AMD Ryzen Threadripper 1920X Review

Overclocking, Cooling & Temperature

The Right Cooling Solution

AMD uses solder between Threadripper's dies and its heat spreader. This plays a critical role in aiding our overclocking efforts, helping us achieve the highest clock rate we've seen from a Ryzen CPU. We made significant changes to our cooling setup to avoid a few issues with the standard mounting mechanism.


Our Threadripper 1950X sample overclocked to 3.9 GHz at 1.35V, and the 1920X hit 4.1 GHz with 1.42V. The all-in-one water-cooler in our kit couldn't keep the CPU stable at that level, though. This was due to processor power consumption exceeding 250W during our rendering test.

And so we went back to our higher-end Chiller for a better comparison data. This way, there’s one true constant to our measurements: a water temperature of approximately 20°C that can be held constant, even subjected to more than 300W of waste heat.

For everyday use, a normal water-cooling solution will definitely suffice thanks to AMD's soldered heat spreader, which makes Threadripper less of a challenge than Intel's Core i9-7900X. Our approach simply allows us a bit more thermal headroom.

Using the Chiller, AMD’s Ryzen Threadripper 1920X went even higher, reaching 4.2 GHz at 1.45V and 4.3 GHz at 1.5V. At that point, the Chiller started falling behind Threadripper's thermal output as temperatures crept too high for comfort. We dialed in a more reasonable 4.1 GHz for our benchmarks.

Maximum Temperatures: Stock Clock Rate

For our baseline results, we used the 360mm closed-loop cooler that AMD provided. As a spoiler, the motherboard limits both Threadripper chips to ~180W. You can’t exceed this upper boundary for even short periods using normal settings.

The 1920X’s curves look almost identical to those of AMD's Ryzen Threadripper 1950X, except for a few insignificant Tctl and Tdie jumps. This is hardly surprising, seeing that the load is similar as well.

The CPU temperature values reported by HWiNFO64 through Asus' separate sensor loop are between 6°C and 12°C lower than the Tctl values, and they rise more slowly. Even without additional cooling, the voltage converter temperatures are almost perfect at just under 60°C.

Maximum Temperatures: Overclocked

Increasing voltages to guarantee stable operation pushes the processors past their sweet spot. Consequently, power consumption goes through the roof. Operating well beyond 300W poses a challenge for any cooling solution. That's why we're using the Chiller. We did try a normal water-cooling loop though, resulting in the Tctl and Tdie values going up by ~10°C to 15°C. This is well within an acceptable range.

The overclocked 1950X peaks at 320 to 325W. Using the Chiller, this level of power consumption is accompanied by Tctl values of 87°C. That’s actually not as severe as it seems once the offset and Tdie values are taken into account. A real temperature of approximately 60°C serves as a great demonstration of why solder is superior to thermal paste.


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  • Aldain
    Great review as always but on the power consumption fron given that the 1950x has six more cores and the 1920 has two more they are more power efficient than the 7900x is every regard relative to the high stock clocks of the TR
  • derekullo
    "Ryzen Threadripper 1920X comes arms with 12 physical cores and SMT"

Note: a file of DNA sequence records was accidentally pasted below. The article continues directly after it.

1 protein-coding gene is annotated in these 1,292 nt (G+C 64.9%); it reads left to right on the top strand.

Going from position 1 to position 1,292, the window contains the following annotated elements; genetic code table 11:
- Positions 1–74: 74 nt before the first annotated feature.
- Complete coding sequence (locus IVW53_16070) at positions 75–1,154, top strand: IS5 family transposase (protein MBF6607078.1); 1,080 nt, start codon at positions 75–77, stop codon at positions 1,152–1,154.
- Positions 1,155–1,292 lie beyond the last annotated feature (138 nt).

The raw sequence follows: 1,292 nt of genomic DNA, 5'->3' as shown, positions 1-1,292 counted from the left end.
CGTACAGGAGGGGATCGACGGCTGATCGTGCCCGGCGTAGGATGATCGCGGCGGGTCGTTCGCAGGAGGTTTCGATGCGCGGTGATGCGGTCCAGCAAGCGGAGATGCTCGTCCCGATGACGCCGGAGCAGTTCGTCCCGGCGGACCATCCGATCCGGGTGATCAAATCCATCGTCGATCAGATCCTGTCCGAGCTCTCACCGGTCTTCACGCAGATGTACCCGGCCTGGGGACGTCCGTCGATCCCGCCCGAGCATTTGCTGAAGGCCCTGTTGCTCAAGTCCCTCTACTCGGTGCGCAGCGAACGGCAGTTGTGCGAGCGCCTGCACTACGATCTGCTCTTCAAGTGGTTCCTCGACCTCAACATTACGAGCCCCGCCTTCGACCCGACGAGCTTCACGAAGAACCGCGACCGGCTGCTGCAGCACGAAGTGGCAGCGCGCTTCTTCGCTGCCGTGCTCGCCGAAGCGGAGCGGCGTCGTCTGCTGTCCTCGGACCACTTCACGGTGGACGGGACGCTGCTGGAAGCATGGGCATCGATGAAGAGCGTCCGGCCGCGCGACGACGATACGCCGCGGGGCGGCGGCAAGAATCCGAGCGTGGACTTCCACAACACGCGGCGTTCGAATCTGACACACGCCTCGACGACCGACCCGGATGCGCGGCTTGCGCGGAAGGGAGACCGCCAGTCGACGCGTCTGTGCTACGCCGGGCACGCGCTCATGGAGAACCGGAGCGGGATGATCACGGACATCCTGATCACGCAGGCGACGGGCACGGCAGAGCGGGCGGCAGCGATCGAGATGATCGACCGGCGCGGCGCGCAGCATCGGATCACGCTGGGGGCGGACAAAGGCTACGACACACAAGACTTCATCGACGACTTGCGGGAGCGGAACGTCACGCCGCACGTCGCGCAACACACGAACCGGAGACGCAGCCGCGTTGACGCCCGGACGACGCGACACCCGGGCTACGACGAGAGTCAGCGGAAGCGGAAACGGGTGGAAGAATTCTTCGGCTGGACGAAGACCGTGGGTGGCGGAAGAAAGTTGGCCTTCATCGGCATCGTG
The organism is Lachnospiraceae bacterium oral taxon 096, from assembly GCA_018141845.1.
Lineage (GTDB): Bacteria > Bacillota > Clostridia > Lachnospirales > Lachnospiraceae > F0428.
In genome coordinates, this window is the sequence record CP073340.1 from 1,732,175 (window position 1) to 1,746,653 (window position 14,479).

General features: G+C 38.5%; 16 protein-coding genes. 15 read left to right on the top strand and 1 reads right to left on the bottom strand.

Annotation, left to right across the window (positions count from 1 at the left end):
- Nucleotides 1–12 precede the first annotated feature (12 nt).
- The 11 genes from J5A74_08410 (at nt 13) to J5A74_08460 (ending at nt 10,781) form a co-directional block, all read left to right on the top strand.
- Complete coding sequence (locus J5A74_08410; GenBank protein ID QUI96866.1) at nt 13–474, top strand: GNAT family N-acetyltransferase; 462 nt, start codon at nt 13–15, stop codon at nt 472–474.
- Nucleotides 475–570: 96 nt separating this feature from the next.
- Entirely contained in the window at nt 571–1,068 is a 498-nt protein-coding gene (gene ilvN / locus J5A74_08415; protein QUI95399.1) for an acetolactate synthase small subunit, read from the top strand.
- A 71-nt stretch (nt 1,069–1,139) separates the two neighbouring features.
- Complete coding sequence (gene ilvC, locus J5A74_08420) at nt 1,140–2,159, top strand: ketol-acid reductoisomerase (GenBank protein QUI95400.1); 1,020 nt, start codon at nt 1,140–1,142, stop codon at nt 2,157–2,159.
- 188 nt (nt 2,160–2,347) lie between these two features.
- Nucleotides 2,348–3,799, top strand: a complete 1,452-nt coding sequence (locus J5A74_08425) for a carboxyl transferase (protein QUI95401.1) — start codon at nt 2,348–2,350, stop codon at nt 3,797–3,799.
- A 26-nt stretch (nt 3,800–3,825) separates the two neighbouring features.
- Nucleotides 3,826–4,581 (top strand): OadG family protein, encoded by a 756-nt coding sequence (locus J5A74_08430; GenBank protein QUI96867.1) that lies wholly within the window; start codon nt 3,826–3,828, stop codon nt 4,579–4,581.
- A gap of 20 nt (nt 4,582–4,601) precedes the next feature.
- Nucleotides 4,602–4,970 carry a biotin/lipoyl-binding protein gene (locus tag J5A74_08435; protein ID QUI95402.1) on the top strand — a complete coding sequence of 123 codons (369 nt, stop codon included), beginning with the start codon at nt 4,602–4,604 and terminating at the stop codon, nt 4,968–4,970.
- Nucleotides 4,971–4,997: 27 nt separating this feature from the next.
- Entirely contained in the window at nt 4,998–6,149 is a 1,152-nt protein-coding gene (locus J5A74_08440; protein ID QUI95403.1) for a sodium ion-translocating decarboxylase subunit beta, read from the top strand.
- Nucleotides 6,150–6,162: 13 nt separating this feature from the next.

Judging from Threadripper 1950X versus the Threadripper 1900X we can infer that a difference of 400 megahertz is worth the tdp of 16 whole threads.

    I never realized HT / SMT was that efficient or is AMD holding something back with the Threadripper 1900x?
  • jeremyj_83
    Your sister site Anandtech did a retest of Threadripper a while back and found that their original form of game mode was more effective than the one supplied by AMD. What they had done is disable SMT and have a 16c/16t CPU instead of the 8c/16t that AMD's game mode does.
  • Wisecracker
    Hats-off to AMD and Intel. The quantity (and quality) of processing power is simply amazing these days. Long gone are the times of taking days off (literally) for "rasterizing and rendering" of work flows

    ...or is AMD holding something back with the Threadripper 1900x?

    I think the better question is, "Where is AMD going from here?"

    The first revision Socket SP3r2/TR4 mobos are simply amazing, and AMD has traditionally maintained (and improved!) their high-end stuff. I can't wait to see how they use those 4094 landings and massive bandwidth over the next few years. The next iteration of the 'Ripper already has me salivating :ouch:

    I'll take 4X Summit Ridge 'glued' together, please !!
  • RomeoReject
    This was a great article. While there's no way in hell I'll ever be able to afford something this high-end, it's cool to see AMD trading punches once again.
  • ibjeepr
    I'm confused.
    "We maintained a 4.1 GHz overclock"
    Per chart "Threadripper 1920X - Boost Frequency (GHz) 4.0 (4.2 XFR)"

    So you couldn't get the XFR to 4.2?
    If I understand correctly manually overclocking disables XFR.
    So your chip was just a lotto loser at 4.1 or am I missing something?

    EDIT: Oh, you mean 4.1 All core OC I bet.
  • sion126
    actually the view should be you cannot afford not to go this way. You save a lot of time with gear like this my two 1950X rigs are killing my workload like no tomorrow... pretty impressive...for just gaming, maybe......but then again....its a solid investment that will run a long time...
  • redgarl
    Now this at 7nm...
  • AgentLozen
    redgarl said:
    Now this at 7nm...

    A big die shrink like that would be helpful but I think that Ryzen suffers from other architectural limitations.

    Ryzen has a clock speed ceiling of roughly 4.2Ghz. It's difficult to get it past there regardless of your cooling method.
    Also, Ryzen experiences nasty latency when data is being shared over the Infinity Fabric. Highly threaded work loads are being artificially limited when passing between dies.
    Lastly, the Ryzen's IPC lags behind Intel's a little bit. Coupled with the relatively low clock speed ceiling, Ryzen isn't the most ideal CPU for gaming (it holds up well in higher resolutions to be fair).

    Threadripper and Ryzen only look as good as they do because Intel hasn't focused on improving their desktop chips in the last few years. Imagine if Ivy Bridge wasn't a minor upgrade. If Haswell, Broadwell, Skylake, and Kabylake weren't tiny 5% improvements. What if Skylake X wasn't a concentrated fiery inferno? Zen wouldn't be a big deal if all of Intel's latest chips were as impressive as the Core 2 Duo was back in 2006.